Human Resources

Career Conversations: Cornerstone of a Self-Managed Career

In yesterday’s Advisor, Ron Raque, vice president and principal consultant of Right Management, discussed the importance of career conversations and how they can even replace the annual review. Today, Raque elaborates on how these conversations are the cornerstone of a self-managed career along with three essentials for fostering a good environment for career conversations.

One of the top reasons employees leave an organization prematurely is because of lack of engagement. And, more often than not, employees are really leaving their manager, not their company.

Employee retention does not always have to mean more money, benefits, or promotions. Career conversations lay the foundation for engaged, happy employees that want to stay with their organization for a career, not just a job.

Career conversations help your employees to see their careers in bite-sized pieces. Help them to think, “What do I get from this opportunity that will help prepare me for my next project or challenge?” Employee engagement occurs when the employee feels connected to the work he or she does, connected to the manager, and connected to the organization.

By participating in regular conversations outside of just compensation and promotions, managers can help employees see their connection to the organization and understand the importance of their work in driving business outcomes.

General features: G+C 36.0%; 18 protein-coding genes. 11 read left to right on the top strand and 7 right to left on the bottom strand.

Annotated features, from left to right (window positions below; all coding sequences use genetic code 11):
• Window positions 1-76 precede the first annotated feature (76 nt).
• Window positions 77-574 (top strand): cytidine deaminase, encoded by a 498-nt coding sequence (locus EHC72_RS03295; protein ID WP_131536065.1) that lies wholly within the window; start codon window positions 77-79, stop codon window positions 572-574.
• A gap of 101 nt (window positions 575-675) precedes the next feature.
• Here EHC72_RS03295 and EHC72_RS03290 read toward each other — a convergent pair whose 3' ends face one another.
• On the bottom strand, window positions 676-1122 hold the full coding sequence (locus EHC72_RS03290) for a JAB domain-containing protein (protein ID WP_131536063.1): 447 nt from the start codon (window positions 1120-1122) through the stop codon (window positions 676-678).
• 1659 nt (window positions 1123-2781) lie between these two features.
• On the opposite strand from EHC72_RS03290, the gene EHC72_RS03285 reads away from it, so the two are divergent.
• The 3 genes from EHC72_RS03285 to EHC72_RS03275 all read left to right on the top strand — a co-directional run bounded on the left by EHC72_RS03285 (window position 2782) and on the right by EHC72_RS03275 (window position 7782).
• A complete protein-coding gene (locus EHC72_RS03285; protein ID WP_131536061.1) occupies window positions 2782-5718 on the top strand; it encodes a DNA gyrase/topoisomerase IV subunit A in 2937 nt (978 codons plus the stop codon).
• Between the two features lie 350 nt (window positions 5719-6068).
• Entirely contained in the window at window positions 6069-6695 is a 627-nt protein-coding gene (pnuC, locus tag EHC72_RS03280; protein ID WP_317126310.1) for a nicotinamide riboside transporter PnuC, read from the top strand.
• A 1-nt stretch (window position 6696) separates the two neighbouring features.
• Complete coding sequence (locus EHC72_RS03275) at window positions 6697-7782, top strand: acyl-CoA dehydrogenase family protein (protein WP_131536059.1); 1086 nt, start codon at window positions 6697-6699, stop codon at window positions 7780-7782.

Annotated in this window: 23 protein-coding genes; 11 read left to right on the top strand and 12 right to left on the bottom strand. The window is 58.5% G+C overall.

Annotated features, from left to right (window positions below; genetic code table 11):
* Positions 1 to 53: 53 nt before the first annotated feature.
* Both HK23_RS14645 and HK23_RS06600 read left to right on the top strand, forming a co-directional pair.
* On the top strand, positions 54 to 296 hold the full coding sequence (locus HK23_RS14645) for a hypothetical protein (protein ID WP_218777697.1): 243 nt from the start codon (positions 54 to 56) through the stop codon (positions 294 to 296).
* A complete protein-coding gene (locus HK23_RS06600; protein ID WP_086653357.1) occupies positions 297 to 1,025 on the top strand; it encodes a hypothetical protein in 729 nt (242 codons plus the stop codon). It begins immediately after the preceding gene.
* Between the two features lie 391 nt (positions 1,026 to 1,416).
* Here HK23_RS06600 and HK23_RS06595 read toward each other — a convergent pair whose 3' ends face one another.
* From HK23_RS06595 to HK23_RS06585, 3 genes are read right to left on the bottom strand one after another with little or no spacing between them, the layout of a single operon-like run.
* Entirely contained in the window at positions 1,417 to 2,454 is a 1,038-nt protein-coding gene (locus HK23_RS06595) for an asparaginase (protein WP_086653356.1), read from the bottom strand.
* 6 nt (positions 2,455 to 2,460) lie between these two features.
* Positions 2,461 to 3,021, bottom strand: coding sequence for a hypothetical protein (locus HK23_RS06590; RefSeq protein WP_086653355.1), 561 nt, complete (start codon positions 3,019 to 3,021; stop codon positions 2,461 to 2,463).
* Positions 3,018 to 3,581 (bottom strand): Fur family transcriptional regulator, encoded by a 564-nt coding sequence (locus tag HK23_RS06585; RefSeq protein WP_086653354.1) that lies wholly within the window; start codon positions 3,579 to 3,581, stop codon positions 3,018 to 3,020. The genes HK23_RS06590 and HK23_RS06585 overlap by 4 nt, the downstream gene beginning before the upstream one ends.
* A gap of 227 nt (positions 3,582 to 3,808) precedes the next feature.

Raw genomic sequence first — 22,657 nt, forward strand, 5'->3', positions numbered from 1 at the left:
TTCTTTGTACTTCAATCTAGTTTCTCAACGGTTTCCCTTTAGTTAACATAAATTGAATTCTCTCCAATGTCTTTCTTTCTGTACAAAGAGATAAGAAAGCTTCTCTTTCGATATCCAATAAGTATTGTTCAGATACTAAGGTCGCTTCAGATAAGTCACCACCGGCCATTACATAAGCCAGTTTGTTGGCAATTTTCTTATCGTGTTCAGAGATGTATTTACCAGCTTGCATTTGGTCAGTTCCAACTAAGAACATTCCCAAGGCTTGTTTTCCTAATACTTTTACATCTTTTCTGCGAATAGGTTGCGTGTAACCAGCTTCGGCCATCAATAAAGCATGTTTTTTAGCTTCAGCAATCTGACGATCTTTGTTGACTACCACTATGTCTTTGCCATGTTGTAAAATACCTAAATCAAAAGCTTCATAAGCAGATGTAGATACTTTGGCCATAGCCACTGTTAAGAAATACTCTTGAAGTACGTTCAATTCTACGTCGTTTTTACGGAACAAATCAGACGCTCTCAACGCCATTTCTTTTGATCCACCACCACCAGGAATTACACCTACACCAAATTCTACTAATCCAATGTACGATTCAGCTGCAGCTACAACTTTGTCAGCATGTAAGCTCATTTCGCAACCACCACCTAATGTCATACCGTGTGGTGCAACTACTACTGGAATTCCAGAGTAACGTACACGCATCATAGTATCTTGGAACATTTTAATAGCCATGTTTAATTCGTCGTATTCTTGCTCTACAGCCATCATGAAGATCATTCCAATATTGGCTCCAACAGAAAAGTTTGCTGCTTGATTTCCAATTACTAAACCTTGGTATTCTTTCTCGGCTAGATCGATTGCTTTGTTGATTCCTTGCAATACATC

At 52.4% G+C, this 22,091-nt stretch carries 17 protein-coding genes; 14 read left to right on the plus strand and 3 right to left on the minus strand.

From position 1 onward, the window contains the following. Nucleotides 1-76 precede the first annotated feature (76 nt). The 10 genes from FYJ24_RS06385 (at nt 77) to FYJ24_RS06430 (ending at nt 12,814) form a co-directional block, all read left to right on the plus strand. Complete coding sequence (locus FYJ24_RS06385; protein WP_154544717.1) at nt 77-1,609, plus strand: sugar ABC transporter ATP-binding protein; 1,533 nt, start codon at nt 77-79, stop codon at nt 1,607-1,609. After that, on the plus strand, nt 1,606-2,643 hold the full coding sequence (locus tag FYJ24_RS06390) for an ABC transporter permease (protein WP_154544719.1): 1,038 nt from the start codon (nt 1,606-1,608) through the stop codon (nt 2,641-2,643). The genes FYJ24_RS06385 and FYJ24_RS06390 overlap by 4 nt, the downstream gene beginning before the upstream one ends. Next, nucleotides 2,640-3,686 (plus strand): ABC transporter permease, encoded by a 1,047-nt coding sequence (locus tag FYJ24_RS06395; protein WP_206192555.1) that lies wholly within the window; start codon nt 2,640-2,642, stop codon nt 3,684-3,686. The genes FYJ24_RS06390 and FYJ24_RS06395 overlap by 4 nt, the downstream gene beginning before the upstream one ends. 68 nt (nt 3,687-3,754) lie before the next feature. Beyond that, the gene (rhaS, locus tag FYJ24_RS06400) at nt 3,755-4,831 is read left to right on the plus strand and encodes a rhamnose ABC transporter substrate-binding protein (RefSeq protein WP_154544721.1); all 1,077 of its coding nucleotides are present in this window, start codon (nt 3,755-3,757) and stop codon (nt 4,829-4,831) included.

Three Essentials for Fostering a Career Conversations Environment

For the career conversations to be successful, it must be supported at three essential levels: the employee, the manager, and the organization.

At an individual level, employees need to be able to answer who they are, where they’re going, and how they’d like to get there. By being engaged in a process that values ongoing, high-touch feedback, employees can gradually take ownership of their career development.

Managers must think about their role in guiding—not conducting or directing—the career conversation. Help create a transformational process, not a “one-shot” event, and allow the opportunity to share experiences and to support each other through peer-to-peer coaching.

Finally, career conversations will lack credibility if the organization does not encourage the process. Top management should ensure that the performance and career development initiatives are aligned with business goals and should provide executive sponsorship and resources to put weight behind the importance of the process.

The single most important step in building a culture of career is developing a robust career conversations process. Organizations benefit when their employees are equipped to take on new challenges and opportunities and are engaged in their work. At the end of the day, an organization succeeds when its employees succeed.

How can you foster a culture of career at your organization?